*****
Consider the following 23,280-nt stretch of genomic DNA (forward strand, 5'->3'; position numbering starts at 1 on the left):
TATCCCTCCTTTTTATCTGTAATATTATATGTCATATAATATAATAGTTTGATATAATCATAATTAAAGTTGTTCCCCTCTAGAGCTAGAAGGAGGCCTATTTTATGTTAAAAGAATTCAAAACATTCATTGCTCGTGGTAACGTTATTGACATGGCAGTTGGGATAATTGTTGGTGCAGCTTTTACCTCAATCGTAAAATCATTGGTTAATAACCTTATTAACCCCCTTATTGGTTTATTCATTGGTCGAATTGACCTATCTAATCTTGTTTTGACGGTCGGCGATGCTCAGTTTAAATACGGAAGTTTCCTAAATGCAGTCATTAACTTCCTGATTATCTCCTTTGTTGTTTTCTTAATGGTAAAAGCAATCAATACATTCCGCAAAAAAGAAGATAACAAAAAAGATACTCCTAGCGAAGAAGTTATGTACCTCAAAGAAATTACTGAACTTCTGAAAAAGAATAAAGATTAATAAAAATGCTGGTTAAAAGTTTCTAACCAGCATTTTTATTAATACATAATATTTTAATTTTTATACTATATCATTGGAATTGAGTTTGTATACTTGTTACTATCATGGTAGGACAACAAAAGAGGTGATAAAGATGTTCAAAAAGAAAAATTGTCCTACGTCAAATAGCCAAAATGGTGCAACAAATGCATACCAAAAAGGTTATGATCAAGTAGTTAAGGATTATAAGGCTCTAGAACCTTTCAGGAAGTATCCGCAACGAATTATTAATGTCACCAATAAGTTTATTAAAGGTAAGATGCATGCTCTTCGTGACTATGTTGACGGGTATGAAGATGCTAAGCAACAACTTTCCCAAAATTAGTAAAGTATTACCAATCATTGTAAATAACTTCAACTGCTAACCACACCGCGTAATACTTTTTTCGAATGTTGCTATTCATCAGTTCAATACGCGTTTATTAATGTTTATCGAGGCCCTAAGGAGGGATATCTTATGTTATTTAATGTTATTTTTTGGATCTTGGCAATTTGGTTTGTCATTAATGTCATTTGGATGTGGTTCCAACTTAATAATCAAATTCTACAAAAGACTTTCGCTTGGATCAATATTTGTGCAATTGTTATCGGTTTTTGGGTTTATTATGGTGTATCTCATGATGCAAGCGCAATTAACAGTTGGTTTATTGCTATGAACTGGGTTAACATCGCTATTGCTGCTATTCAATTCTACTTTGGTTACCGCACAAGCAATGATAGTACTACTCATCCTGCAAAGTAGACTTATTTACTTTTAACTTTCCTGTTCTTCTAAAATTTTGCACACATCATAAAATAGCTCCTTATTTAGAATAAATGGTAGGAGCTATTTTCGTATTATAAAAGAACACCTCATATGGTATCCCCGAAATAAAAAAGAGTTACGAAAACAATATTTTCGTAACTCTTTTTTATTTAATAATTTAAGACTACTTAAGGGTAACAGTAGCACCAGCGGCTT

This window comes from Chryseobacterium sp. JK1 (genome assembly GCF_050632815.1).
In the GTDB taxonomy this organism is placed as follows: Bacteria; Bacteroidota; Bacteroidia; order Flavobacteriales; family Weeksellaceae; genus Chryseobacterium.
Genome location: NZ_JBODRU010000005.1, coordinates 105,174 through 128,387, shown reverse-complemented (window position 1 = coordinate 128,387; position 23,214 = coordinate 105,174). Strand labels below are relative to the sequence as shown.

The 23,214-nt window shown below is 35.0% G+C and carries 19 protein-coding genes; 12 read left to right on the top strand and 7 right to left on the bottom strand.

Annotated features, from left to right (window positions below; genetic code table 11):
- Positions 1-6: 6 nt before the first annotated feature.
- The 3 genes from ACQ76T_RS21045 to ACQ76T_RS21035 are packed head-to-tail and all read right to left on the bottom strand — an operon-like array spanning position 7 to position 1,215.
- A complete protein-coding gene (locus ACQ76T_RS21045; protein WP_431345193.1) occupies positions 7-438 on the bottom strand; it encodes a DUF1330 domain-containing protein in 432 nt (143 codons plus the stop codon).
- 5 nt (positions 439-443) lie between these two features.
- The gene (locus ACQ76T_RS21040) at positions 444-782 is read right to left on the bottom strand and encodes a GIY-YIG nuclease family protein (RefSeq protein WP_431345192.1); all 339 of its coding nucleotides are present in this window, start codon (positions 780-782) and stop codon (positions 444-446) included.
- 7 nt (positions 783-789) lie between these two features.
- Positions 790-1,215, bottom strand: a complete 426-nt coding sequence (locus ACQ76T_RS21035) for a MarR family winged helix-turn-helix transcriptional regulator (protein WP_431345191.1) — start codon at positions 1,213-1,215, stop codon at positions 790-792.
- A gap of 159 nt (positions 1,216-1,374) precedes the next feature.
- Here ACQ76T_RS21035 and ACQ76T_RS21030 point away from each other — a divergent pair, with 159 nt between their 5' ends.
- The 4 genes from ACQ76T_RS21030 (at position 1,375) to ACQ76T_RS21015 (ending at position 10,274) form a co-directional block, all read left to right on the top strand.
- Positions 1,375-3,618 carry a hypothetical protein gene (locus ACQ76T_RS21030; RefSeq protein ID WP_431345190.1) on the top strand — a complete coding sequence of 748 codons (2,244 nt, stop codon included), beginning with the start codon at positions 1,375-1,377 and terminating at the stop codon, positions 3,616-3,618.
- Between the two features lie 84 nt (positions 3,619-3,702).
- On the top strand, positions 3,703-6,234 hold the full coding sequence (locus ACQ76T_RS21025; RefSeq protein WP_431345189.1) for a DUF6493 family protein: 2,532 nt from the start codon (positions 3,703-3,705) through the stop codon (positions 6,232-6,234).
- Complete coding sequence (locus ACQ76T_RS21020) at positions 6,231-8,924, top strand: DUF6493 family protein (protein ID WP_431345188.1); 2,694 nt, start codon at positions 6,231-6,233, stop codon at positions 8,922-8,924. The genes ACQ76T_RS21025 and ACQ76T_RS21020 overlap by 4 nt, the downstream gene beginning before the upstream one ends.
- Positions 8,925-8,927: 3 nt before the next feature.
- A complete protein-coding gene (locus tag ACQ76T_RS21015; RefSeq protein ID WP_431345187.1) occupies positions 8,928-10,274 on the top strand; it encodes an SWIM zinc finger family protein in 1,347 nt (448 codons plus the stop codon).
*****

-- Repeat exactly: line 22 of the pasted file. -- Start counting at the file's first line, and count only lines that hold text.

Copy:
- Positions 8,925-8,927: 3 nt before the next feature.